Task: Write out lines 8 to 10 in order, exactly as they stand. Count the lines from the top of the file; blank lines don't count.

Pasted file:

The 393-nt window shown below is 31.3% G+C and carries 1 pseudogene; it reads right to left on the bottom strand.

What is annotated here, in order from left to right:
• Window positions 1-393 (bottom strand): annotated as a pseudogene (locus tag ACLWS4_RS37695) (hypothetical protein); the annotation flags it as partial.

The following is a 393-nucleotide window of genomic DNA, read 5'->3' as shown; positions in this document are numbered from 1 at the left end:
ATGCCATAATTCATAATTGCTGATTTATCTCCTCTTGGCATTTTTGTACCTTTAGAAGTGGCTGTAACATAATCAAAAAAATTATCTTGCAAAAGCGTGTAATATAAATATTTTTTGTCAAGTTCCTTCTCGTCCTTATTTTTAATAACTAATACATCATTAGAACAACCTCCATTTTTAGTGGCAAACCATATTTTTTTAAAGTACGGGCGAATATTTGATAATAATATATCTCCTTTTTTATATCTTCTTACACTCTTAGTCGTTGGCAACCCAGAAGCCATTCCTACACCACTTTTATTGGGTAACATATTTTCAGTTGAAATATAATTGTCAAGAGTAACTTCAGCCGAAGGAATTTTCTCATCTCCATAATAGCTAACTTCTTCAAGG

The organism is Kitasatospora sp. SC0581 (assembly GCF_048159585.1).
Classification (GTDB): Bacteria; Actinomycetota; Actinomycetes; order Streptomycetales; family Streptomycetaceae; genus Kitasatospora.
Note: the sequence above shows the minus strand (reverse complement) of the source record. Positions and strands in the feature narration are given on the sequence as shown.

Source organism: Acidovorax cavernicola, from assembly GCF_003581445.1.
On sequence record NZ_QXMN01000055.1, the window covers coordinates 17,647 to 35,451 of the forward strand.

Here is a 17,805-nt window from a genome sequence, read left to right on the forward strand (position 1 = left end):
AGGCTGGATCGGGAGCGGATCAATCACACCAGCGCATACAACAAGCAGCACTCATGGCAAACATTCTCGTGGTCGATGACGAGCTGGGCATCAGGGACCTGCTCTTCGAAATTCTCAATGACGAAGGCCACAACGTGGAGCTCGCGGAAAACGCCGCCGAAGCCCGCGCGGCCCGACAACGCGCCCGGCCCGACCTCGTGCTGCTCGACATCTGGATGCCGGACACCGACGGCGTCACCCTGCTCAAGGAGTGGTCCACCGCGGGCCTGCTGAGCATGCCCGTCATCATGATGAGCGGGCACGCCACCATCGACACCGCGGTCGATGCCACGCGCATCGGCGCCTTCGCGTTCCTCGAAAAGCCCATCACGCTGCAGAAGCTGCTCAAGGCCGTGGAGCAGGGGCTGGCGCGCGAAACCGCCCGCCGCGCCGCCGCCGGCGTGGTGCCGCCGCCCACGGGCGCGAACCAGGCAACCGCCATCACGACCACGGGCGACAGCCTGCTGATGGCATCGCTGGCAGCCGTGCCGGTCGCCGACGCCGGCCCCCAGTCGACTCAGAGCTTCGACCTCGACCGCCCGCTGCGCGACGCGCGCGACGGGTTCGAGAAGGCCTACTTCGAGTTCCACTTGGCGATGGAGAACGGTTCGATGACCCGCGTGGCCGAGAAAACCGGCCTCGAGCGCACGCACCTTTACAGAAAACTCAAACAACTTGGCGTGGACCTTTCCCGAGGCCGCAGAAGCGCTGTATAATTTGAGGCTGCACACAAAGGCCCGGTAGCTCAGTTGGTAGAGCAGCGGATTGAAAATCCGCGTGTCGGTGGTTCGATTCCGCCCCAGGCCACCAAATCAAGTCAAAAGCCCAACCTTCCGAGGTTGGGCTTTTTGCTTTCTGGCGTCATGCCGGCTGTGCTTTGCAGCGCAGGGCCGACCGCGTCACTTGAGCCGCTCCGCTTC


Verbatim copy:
Note: the sequence above shows the minus strand (reverse complement) of the source record. Positions and strands in the feature narration are given on the sequence as shown.

Source organism: Acidovorax cavernicola, from assembly GCF_003581445.1.
On sequence record NZ_QXMN01000055.1, the window covers coordinates 17,647 to 35,451 of the forward strand.